• Music in Film - Participants study the history of music in film and create sound tracks for new movies.
This course breaks down film scoring into the basic steps for musicians and filmmakers who want to expand their skills. After 15 very short lessons, you begin working with real scenes. Developed in partnership with Wikiversity Film School.
  • Basic Blues & Rock - participants learn and practice the fundamental patterns, chord progressions and other basics of Blues, Rock and related music styles.
  • Department of Country Music

Note to new instructors
Proper formatting
If you wish to start your own Division or Department in the School of Music and Dance, please use the page naming format of:
[[Topic:Your Department Name | Your full departmental name]]
Divisions and Departments of this school exist on pages in "topic" namespace. Start the name of departments with the "Topic:" prefix; departments reside in the Topic: namespace. Departments and divisions link to learning meaterials and learning projects. Divisions can link subdivisions or to departments. For more information on schools, divisions and departments look at the Naming Conventions.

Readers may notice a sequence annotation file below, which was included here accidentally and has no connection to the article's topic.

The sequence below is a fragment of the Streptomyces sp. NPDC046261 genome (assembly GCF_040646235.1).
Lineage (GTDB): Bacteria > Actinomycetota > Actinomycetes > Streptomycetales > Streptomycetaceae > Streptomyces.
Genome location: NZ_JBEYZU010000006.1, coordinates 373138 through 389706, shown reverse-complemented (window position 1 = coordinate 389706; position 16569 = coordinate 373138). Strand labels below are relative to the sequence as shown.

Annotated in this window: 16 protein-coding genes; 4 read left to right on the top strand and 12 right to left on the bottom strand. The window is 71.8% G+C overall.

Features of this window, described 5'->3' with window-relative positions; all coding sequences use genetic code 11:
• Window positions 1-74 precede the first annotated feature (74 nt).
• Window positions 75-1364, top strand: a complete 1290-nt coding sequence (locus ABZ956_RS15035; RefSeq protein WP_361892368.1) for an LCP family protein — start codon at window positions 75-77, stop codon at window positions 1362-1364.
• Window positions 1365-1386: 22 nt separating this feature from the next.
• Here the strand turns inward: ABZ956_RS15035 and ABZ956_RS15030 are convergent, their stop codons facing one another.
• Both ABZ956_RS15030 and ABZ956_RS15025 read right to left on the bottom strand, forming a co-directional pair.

Active participants

The histories of Wikiversity pages indicate who the active participants are. If you are an active participant in this school, you can list your name here (this can help small schools grow and the participants communicate better; for large schools it is not needed).

  • Tdawggk
  • Dr. Lovely Sharma, Sitarist
  • Pianist
  • Mr Music play a note
  • Chridall
  • Pedmands
  • Matt Kaner
  • HappyCamper